This is the ninth post of a series which is introduced here.
Wednesday 5 – 25 April 2017
I was sitting back in the chair ready for the third chemotherapy session. The end of this cycle would see me at the halfway point.
The nurse failed to insert the cannula into the vein in my hand on first go. It ended up being put into the wrist near my bone. Being ‘plugged in’ is the most stressful part of treatment day; it’s the nip, push and sting; it’s the fear that something will go wrong. I don’t settle till I know the drugs are flowing through okay.
The man in the chair next to me took a funny turn. Two nurses calmly approached and pulled a white screen around him. I heard the man say that his heart didn’t feel right, but the nurse reassured him that everything was okay. I must admit that I found the episode unsettling: it was a reminder how seriously toxic chemotherapy is.
At home the evil fug descended and by eight o’clock Paul was helping me up to my bed. My head was thick and laden, and nausea seized my stomach once more. This session seemed harder than the last, or perhaps I felt it like that because I knew what lay ahead over the next week. Either way I felt utterly diabolical.
When Paul left I cried quietly, but suddenly stopped: pointless sorry-for-self tears. Instead, I pretended my mum was sitting at my side watching over me and imagined up a conversation between us till sleep finally carried me off.
The lack of sleep during the first week of each cycle was now getting on my tits. And coupled with the seemingly interminable nausea there were days when I felt thoroughly ground down. I hated doing my injections. I hated taking the anti-nausea pills and was sick of taking laxatives to keep on top of constipation that all the medication caused. My brain was all muddly and it all got me feeling so melancholy. But I refused to give in to it because I knew it was the drugs fucking with my head: I won’t let those chemicals beat me and in spite of it all I force myself outside to walk the mile and a half down the beach to Fort George; I feel a deep attachment to the place. Its walls are steeped in my family’s history. My grandad was quartermaster there. My mum worked there, was married there. I was christened in its chapel and my name is on the cradle roll that hangs on its wall. The Fort and its beach were my playground. And though my family are now gone the Fort is still there with its memories. Nostalgia wraps me up in its arms. The smell of the sea mingled with the coconut scent of gorse, a westerly breeze on my cheeks, the sound of the waves washing the shingle shore and birds nesting in thickets, all of it lifts my spirits. I look across the water of the inner Moray Firth to the mountains and look forward to climbing high again.
Until the weather improved I carried on with workouts in the house.
On day fourteen I was called to Raigmore to get some scans. The doctor took ages over the ultrasound and I felt that was a good thing. After a long silence he said, ‘It’s impressive! The tumour has shrunk so much it’s tricky to locate.’ I was elated. Till now I’d had an aversion to even touching that part of my breast, but I pressed my fingers onto my skin. I could not discern the lump! Anger I’d initially felt all those months ago for not noticing it dissolved. And now I was ready to ask for some stats on ‘it’.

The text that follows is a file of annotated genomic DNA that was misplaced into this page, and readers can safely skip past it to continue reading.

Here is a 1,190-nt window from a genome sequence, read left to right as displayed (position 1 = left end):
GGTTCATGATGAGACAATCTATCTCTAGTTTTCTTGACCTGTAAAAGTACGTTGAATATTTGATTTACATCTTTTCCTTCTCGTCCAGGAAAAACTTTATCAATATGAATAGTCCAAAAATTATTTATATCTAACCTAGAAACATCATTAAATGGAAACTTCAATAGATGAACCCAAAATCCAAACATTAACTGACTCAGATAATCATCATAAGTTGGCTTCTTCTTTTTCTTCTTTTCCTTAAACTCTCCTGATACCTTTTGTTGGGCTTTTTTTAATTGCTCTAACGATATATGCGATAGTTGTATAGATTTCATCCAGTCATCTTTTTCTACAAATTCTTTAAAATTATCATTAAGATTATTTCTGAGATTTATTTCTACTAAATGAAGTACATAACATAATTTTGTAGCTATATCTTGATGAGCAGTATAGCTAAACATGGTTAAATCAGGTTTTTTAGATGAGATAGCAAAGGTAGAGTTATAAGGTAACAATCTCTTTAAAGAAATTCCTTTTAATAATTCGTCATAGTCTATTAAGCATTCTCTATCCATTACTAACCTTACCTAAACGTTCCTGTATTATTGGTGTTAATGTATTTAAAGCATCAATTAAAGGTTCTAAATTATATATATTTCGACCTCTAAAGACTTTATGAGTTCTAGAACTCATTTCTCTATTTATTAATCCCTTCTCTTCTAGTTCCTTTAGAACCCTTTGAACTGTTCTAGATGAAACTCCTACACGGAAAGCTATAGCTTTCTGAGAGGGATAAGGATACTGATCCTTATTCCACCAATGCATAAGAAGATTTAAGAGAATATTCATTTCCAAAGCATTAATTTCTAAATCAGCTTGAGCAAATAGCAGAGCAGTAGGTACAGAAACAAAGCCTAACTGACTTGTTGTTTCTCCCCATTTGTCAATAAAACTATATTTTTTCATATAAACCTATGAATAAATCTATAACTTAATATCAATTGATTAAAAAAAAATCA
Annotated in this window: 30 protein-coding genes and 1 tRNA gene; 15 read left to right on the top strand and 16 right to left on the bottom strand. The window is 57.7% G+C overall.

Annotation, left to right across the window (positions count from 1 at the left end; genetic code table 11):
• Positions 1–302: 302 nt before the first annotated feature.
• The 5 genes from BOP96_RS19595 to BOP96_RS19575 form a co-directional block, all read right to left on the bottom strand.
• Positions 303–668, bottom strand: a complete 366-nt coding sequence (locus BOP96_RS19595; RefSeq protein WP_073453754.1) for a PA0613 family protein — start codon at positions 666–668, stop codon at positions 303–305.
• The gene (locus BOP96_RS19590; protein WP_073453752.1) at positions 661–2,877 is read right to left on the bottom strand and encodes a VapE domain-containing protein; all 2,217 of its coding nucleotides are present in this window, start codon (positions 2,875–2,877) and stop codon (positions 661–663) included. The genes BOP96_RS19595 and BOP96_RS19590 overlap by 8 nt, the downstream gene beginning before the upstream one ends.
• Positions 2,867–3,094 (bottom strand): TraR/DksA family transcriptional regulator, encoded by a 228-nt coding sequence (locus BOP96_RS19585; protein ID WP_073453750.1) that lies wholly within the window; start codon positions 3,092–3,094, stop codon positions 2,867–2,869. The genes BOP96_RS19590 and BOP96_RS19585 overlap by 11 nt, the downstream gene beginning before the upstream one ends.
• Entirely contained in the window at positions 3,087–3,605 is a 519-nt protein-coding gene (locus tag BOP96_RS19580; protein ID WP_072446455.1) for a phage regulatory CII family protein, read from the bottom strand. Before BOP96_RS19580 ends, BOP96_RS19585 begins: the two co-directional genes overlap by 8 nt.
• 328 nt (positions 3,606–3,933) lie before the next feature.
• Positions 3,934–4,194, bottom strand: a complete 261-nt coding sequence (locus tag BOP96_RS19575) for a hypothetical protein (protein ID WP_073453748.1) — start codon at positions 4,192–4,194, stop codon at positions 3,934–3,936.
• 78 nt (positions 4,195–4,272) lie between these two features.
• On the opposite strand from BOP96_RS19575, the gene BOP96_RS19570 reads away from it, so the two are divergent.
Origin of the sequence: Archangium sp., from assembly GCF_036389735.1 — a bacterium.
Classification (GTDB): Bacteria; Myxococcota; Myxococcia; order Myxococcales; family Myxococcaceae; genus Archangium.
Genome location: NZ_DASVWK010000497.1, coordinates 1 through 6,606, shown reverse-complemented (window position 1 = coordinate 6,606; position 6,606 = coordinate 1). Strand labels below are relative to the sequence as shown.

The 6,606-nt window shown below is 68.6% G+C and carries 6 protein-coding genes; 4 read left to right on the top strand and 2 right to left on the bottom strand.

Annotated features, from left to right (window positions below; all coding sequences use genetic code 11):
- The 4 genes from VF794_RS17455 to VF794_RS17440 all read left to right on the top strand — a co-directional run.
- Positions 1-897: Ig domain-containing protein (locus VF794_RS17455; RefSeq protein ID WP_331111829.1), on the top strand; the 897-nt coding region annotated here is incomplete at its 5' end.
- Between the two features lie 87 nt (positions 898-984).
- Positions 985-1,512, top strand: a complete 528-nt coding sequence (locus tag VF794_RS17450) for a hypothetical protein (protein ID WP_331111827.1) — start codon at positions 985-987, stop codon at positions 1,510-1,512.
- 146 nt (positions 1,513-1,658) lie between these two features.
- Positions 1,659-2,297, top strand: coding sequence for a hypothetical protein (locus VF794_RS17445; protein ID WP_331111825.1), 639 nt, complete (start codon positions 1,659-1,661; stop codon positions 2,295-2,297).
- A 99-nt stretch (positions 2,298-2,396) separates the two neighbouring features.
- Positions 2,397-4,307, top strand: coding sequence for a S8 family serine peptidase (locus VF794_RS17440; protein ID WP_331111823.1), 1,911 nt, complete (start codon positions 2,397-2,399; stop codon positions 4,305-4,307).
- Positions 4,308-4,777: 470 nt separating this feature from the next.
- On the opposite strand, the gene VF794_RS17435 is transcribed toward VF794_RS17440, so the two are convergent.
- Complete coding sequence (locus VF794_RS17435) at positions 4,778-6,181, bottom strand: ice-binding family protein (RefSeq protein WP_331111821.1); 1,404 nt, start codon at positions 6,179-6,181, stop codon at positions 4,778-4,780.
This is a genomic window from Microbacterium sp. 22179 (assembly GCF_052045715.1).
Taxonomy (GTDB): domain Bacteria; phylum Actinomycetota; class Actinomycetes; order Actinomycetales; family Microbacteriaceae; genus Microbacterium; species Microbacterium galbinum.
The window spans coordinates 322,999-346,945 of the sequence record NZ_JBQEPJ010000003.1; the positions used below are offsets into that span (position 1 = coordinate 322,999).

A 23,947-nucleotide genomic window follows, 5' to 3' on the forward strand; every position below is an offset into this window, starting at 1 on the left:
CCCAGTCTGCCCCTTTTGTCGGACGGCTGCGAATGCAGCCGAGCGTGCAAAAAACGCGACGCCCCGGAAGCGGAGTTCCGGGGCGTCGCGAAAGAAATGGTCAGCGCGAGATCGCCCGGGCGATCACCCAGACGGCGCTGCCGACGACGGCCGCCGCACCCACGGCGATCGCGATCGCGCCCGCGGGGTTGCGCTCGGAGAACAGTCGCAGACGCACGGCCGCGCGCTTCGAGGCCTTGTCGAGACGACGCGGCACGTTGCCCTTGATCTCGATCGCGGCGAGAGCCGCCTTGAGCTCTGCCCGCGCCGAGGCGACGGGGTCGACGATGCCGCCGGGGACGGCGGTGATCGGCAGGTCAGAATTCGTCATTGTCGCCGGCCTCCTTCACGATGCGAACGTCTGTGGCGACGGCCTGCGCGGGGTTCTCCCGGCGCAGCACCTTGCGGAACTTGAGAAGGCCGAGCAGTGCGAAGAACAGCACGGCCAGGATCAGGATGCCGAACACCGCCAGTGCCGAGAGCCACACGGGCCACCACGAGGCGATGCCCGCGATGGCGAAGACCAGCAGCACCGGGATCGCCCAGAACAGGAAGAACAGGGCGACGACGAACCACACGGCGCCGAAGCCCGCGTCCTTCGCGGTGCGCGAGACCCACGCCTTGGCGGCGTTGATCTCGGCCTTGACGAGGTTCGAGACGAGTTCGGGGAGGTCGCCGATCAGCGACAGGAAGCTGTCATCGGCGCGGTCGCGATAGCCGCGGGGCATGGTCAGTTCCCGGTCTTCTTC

The doctor said the tumour had started out at 3.5 – 4cm big. It was now 1.3cm. This news was the extra psychological boost I needed to face the last nine weeks of chemotherapy.
I did the Clava hills on day fifteen of this third cycle. The great news about my shrinking tumour made me feel lighter than air and I was super happy on my own as I trotted back out down through the trees to the sound of Credence Clearwater’s, ‘Run Through the Jungle,’ pretending to look for snipers in the woods and laughing to myself. I was enjoying being alive…until I got home…
My boyfriend came over and asked me what I’d done with the day. I told him I’d gone for a walk. When he asked me where I’d gone I felt my face flush red. Deep down I suppose I knew I should have not gone off alone without saying to anyone, but I had justified the situation to myself; the Clava hills weren’t far from home or hospital; the hills were popular so if anything had happened help wouldn’t have been too far away; I’d had my mobile phone. But Paul wasn’t happy. He said he was concerned for my welfare all of the time, but now he didn’t know why he bothered. I told Mel and my neighbour and my older son, hoping for some understanding and support. I didn’t get it.
I felt bad for causing concern and I felt bad for myself.
To get out onto the mountains is one hold cancer doesn’t have over me. I’d taken due precautions; I was kitted out with appropriate gear, my bag packed with emergencies in mind and my mobile phone charged, in credit and with signal. I’d chosen a single hill over easy terrain. But the concern I’d caused in the people I love most made me question whether I should be doing what I was doing.
I looked up cancer websites and most suggested things like riding a stationary bicycle or taking a daily walk; doing light housework or gardening. Then I discovered an article about a woman called Jenny Baker, and guess what? She kept up with exercise during treatment and also ran the seven miles to hospital to each of her chemotherapy sessions. I decided I should definitely be doing what I was doing so the following day, day sixteen, I threw caution to the wind and went off to do another hill. Okay I was out on my own again, but I did tell my friend Mel where I was going. It was windy at the top but I was well sheltered at the cairn where I stretched out to eat lunch.
Listen to your own body. And even when you feel like it’s all too much just pull on your trainers, get outside and put one foot in front of the other – just make sure you let someone know what you’re up to, whether you have cancer or not.